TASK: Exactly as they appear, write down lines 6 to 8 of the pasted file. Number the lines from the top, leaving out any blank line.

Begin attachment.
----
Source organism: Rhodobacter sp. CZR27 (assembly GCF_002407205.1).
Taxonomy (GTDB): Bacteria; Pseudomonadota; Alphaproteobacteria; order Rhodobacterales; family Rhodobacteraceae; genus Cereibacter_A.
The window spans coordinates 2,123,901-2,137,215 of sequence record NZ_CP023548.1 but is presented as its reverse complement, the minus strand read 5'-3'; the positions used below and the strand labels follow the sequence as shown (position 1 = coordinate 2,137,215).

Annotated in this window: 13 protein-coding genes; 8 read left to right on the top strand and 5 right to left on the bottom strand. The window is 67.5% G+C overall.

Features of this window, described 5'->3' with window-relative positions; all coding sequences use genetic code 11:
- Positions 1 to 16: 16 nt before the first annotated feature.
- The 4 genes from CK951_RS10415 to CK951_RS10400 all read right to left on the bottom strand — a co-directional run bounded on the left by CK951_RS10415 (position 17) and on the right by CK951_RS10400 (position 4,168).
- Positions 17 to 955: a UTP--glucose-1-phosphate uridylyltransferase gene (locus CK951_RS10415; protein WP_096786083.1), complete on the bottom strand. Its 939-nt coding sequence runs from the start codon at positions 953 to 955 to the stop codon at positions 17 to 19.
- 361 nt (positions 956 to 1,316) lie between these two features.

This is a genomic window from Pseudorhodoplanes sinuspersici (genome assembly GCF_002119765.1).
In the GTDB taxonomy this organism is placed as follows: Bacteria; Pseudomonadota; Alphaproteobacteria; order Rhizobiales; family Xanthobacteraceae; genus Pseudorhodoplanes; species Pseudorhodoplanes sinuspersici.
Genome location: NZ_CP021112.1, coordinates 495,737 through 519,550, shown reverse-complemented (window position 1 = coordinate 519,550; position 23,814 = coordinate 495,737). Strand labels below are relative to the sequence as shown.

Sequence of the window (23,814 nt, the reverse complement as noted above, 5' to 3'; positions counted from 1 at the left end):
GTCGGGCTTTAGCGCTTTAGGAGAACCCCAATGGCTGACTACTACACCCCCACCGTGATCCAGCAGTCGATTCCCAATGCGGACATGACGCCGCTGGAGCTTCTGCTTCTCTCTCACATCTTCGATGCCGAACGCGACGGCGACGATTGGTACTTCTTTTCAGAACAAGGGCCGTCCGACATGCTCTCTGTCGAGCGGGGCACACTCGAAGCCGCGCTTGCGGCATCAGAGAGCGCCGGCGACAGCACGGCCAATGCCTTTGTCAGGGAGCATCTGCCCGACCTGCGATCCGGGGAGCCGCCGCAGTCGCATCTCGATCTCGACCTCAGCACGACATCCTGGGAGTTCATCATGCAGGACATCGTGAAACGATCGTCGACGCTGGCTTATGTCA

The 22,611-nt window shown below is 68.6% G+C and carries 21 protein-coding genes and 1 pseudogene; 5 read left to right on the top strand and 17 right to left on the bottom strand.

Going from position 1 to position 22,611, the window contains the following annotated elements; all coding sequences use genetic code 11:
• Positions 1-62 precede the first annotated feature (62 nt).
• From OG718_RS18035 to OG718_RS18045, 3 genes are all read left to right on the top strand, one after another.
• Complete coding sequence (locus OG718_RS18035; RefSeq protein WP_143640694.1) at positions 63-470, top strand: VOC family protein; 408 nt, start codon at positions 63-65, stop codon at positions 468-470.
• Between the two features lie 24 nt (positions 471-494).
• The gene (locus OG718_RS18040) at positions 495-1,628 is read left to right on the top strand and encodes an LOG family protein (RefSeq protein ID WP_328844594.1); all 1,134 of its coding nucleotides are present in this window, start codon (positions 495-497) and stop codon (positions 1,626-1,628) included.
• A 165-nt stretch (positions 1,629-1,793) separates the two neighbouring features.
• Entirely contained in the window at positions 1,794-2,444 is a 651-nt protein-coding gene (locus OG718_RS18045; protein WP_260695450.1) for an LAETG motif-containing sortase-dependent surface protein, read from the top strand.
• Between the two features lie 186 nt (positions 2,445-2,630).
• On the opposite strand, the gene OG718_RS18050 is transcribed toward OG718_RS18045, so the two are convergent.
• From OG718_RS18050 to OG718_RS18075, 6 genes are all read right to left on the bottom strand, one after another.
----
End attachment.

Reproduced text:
- Positions 1 to 16: 16 nt before the first annotated feature.
- The 4 genes from CK951_RS10415 to CK951_RS10400 all read right to left on the bottom strand — a co-directional run bounded on the left by CK951_RS10415 (position 17) and on the right by CK951_RS10400 (position 4,168).
- Positions 17 to 955: a UTP--glucose-1-phosphate uridylyltransferase gene (locus CK951_RS10415; protein WP_096786083.1), complete on the bottom strand. Its 939-nt coding sequence runs from the start codon at positions 953 to 955 to the stop codon at positions 17 to 19.